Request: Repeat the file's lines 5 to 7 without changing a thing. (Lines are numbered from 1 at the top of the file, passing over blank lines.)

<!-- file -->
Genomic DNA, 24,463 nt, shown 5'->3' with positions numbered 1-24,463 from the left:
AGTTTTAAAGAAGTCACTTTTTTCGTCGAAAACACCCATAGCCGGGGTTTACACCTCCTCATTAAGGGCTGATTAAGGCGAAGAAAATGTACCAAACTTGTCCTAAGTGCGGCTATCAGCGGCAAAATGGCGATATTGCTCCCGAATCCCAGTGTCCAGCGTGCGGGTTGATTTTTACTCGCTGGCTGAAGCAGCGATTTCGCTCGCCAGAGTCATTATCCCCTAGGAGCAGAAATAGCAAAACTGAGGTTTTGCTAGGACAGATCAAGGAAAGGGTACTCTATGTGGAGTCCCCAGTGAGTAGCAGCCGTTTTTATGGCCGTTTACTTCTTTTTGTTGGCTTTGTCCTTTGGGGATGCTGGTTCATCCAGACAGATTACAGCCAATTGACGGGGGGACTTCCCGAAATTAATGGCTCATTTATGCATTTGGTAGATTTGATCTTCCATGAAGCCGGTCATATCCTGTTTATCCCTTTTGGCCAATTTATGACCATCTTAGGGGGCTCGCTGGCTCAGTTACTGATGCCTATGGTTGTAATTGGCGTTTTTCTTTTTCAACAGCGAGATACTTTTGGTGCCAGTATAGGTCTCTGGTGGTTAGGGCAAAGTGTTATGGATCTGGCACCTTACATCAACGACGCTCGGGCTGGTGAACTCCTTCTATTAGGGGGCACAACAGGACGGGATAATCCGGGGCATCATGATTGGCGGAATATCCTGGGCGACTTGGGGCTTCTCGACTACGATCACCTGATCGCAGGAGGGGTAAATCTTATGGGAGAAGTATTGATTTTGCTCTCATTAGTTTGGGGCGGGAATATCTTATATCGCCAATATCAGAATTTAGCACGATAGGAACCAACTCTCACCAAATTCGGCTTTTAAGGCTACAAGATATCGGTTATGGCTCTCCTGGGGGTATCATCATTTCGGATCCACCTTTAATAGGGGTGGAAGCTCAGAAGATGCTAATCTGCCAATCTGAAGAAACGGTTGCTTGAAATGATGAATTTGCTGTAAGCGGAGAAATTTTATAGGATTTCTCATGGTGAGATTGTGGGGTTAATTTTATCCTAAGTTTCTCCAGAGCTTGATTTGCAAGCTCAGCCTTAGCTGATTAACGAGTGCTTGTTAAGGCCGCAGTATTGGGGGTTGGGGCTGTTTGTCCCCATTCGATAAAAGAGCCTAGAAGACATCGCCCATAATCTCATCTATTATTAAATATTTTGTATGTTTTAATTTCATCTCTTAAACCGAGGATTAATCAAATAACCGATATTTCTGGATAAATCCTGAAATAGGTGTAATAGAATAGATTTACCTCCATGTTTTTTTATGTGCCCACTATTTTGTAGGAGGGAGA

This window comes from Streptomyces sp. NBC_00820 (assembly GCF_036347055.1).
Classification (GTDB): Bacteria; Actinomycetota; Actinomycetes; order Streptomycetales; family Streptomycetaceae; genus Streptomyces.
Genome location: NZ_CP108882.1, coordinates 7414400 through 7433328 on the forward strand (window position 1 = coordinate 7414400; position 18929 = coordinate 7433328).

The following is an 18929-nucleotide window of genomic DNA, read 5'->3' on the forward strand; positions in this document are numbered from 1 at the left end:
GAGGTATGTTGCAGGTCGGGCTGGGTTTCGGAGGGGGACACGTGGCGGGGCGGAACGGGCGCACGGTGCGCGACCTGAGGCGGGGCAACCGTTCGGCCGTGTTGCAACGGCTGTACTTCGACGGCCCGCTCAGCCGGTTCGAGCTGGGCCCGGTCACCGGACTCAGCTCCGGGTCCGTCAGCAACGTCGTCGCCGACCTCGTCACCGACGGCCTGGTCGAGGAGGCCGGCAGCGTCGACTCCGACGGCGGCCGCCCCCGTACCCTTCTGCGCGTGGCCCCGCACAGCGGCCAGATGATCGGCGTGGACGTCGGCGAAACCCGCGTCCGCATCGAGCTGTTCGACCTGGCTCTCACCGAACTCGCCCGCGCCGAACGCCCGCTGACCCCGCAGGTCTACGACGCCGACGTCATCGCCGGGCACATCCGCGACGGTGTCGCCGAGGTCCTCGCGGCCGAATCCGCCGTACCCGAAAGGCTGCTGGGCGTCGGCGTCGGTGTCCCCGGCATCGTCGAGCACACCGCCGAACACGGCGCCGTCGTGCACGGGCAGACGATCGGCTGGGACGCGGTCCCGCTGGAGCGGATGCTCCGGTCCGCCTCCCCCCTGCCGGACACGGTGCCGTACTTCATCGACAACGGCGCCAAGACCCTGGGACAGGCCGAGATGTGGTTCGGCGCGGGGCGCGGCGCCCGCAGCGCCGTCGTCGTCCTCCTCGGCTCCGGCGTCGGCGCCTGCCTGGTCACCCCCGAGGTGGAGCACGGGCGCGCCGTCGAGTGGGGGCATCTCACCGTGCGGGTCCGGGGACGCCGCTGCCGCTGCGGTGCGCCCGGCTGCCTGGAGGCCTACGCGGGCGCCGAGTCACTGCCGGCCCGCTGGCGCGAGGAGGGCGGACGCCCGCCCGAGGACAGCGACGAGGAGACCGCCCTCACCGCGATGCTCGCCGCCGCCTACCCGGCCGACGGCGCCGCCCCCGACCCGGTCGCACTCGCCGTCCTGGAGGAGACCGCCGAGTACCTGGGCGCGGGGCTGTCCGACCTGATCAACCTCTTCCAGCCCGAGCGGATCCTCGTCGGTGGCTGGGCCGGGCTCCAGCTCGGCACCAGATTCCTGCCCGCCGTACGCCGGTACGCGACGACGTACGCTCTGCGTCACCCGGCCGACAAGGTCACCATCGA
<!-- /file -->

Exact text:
Genome location: NZ_CP108882.1, coordinates 7414400 through 7433328 on the forward strand (window position 1 = coordinate 7414400; position 18929 = coordinate 7433328).

The following is an 18929-nucleotide window of genomic DNA, read 5'->3' on the forward strand; positions in this document are numbered from 1 at the left end:
GAGGTATGTTGCAGGTCGGGCTGGGTTTCGGAGGGGGACACGTGGCGGGGCGGAACGGGCGCACGGTGCGCGACCTGAGGCGGGGCAACCGTTCGGCCGTGTTGCAACGGCTGTACTTCGACGGCCCGCTCAGCCGGTTCGAGCTGGGCCCGGTCACCGGACTCAGCTCCGGGTCCGTCAGCAACGTCGTCGCCGACCTCGTCACCGACGGCCTGGTCGAGGAGGCCGGCAGCGTCGACTCCGACGGCGGCCGCCCCCGTACCCTTCTGCGCGTGGCCCCGCACAGCGGCCAGATGATCGGCGTGGACGTCGGCGAAACCCGCGTCCGCATCGAGCTGTTCGACCTGGCTCTCACCGAACTCGCCCGCGCCGAACGCCCGCTGACCCCGCAGGTCTACGACGCCGACGTCATCGCCGGGCACATCCGCGACGGTGTCGCCGAGGTCCTCGCGGCCGAATCCGCCGTACCCGAAAGGCTGCTGGGCGTCGGCGTCGGTGTCCCCGGCATCGTCGAGCACACCGCCGAACACGGCGCCGTCGTGCACGGGCAGACGATCGGCTGGGACGCGGTCCCGCTGGAGCGGATGCTCCGGTCCGCCTCCCCCCTGCCGGACACGGTGCCGTACTTCATCGACAACGGCGCCAAGACCCTGGGACAGGCCGAGATGTGGTTCGGCGCGGGGCGCGGCGCCCGCAGCGCCGTCGTCGTCCTCCTCGGCTCCGGCGTCGGCGCCTGCCTGGTCACCCCCGAGGTGGAGCACGGGCGCGCCGTCGAGTGGGGGCATCTCACCGTGCGGGTCCGGGGACGCCGCTGCCGCTGCGGTGCGCCCGGCTGCCTGGAGGCCTACGCGGGCGCCGAGTCACTGCCGGCCCGCTGGCGCGAGGAGGGCGGACGCCCGCCCGAGGACAGCGACGAGGAGACCGCCCTCACCGCGATGCTCGCCGCCGCCTACCCGGCCGACGGCGCCGCCCCCGACCCGGTCGCACTCGCCGTCCTGGAGGAGACCGCCGAGTACCTGGGCGCGGGGCTGTCCGACCTGATCAACCTCTTCCAGCCCGAGCGGATCCTCGTCGGTGGCTGGGCCGGGCTCCAGCTCGGCACCAGATTCCTGCCCGCCGTACGCCGGTACGCGACGACGTACGCTCTGCGTCACCCGGCCGACAAGGTCACCATCGA